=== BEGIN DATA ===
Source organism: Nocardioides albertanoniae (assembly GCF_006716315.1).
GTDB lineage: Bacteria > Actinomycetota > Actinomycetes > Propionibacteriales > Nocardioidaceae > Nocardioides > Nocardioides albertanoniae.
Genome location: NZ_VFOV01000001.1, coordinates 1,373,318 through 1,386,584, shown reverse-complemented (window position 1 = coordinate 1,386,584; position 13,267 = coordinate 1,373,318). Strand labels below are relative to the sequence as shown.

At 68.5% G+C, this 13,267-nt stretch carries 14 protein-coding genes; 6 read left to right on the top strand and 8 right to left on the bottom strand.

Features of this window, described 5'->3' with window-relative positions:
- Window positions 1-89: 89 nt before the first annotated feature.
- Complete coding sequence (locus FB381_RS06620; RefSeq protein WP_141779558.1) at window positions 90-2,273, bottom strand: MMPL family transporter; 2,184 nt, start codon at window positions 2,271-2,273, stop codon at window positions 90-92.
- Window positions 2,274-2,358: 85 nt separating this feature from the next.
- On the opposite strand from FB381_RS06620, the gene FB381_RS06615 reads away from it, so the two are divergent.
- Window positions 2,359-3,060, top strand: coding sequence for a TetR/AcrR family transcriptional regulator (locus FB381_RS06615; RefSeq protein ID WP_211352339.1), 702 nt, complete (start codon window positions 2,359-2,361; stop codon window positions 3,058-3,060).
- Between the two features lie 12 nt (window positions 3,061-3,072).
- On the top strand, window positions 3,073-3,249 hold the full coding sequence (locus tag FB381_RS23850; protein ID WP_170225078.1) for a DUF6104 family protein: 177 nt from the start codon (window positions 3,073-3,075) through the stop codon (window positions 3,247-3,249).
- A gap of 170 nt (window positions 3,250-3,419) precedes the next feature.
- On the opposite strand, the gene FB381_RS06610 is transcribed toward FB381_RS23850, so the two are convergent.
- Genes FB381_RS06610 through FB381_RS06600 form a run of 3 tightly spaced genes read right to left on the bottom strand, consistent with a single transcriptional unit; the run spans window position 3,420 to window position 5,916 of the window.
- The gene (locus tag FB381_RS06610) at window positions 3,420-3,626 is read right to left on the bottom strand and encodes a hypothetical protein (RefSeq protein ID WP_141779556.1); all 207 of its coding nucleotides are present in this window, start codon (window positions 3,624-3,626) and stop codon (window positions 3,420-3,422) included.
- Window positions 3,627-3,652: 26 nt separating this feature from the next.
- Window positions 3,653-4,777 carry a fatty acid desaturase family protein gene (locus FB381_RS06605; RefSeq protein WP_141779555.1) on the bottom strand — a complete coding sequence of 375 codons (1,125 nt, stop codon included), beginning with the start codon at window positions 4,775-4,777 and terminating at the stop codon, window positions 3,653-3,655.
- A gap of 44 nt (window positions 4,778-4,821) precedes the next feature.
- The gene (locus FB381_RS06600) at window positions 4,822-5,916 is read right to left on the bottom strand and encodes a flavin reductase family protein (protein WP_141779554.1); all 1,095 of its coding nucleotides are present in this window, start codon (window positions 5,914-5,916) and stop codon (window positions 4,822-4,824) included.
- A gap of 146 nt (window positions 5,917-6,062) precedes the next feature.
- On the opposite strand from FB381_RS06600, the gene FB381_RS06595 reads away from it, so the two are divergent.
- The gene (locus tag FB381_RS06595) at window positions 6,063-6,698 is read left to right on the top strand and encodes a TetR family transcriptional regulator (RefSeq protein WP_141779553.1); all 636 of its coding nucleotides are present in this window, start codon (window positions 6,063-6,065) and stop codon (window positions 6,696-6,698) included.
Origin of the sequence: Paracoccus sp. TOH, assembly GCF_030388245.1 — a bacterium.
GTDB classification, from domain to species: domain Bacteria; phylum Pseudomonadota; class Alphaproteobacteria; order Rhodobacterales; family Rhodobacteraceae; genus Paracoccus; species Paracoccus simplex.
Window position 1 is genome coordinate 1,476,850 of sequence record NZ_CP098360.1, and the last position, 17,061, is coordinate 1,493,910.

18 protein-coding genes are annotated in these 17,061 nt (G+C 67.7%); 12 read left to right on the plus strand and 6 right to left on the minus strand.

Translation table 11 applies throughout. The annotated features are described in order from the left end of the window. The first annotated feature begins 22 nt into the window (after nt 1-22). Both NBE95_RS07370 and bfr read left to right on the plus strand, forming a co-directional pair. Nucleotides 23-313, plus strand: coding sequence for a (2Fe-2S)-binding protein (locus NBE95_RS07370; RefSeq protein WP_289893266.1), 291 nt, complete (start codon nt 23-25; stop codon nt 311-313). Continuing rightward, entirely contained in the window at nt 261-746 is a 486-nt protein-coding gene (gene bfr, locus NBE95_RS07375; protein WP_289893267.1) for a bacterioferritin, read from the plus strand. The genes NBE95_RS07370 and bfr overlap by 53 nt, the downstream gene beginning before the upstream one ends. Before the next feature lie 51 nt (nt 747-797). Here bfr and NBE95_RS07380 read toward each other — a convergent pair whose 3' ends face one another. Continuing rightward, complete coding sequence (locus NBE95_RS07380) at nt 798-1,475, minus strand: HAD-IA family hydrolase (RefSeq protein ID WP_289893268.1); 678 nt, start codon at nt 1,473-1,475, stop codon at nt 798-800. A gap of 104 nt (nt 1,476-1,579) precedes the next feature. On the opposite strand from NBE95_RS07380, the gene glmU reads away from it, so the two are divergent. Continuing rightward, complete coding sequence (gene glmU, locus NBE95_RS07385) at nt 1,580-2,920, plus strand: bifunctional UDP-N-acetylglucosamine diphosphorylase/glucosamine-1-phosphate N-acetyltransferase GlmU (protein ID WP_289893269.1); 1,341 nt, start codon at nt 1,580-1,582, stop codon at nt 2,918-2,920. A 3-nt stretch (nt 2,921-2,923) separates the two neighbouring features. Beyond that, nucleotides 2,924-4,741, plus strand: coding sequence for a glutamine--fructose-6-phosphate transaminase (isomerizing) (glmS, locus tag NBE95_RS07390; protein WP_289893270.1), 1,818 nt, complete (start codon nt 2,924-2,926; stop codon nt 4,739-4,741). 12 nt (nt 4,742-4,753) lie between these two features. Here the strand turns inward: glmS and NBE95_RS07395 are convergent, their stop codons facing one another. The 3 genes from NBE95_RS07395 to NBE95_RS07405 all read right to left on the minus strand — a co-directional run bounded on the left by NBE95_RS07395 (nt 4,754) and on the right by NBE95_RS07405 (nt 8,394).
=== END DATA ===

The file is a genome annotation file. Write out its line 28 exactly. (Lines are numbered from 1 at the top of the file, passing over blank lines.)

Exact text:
Translation table 11 applies throughout. The annotated features are described in order from the left end of the window. The first annotated feature begins 22 nt into the window (after nt 1-22). Both NBE95_RS07370 and bfr read left to right on the plus strand, forming a co-directional pair. Nucleotides 23-313, plus strand: coding sequence for a (2Fe-2S)-binding protein (locus NBE95_RS07370; RefSeq protein WP_289893266.1), 291 nt, complete (start codon nt 23-25; stop codon nt 311-313). Continuing rightward, entirely contained in the window at nt 261-746 is a 486-nt protein-coding gene (gene bfr, locus NBE95_RS07375; protein WP_289893267.1) for a bacterioferritin, read from the plus strand. The genes NBE95_RS07370 and bfr overlap by 53 nt, the downstream gene beginning before the upstream one ends. Before the next feature lie 51 nt (nt 747-797). Here bfr and NBE95_RS07380 read toward each other — a convergent pair whose 3' ends face one another. Continuing rightward, complete coding sequence (locus NBE95_RS07380) at nt 798-1,475, minus strand: HAD-IA family hydrolase (RefSeq protein ID WP_289893268.1); 678 nt, start codon at nt 1,473-1,475, stop codon at nt 798-800. A gap of 104 nt (nt 1,476-1,579) precedes the next feature. On the opposite strand from NBE95_RS07380, the gene glmU reads away from it, so the two are divergent. Continuing rightward, complete coding sequence (gene glmU, locus NBE95_RS07385) at nt 1,580-2,920, plus strand: bifunctional UDP-N-acetylglucosamine diphosphorylase/glucosamine-1-phosphate N-acetyltransferase GlmU (protein ID WP_289893269.1); 1,341 nt, start codon at nt 1,580-1,582, stop codon at nt 2,918-2,920. A 3-nt stretch (nt 2,921-2,923) separates the two neighbouring features. Beyond that, nucleotides 2,924-4,741, plus strand: coding sequence for a glutamine--fructose-6-phosphate transaminase (isomerizing) (glmS, locus tag NBE95_RS07390; protein WP_289893270.1), 1,818 nt, complete (start codon nt 2,924-2,926; stop codon nt 4,739-4,741). 12 nt (nt 4,742-4,753) lie between these two features. Here the strand turns inward: glmS and NBE95_RS07395 are convergent, their stop codons facing one another. The 3 genes from NBE95_RS07395 to NBE95_RS07405 all read right to left on the minus strand — a co-directional run bounded on the left by NBE95_RS07395 (nt 4,754) and on the right by NBE95_RS07405 (nt 8,394).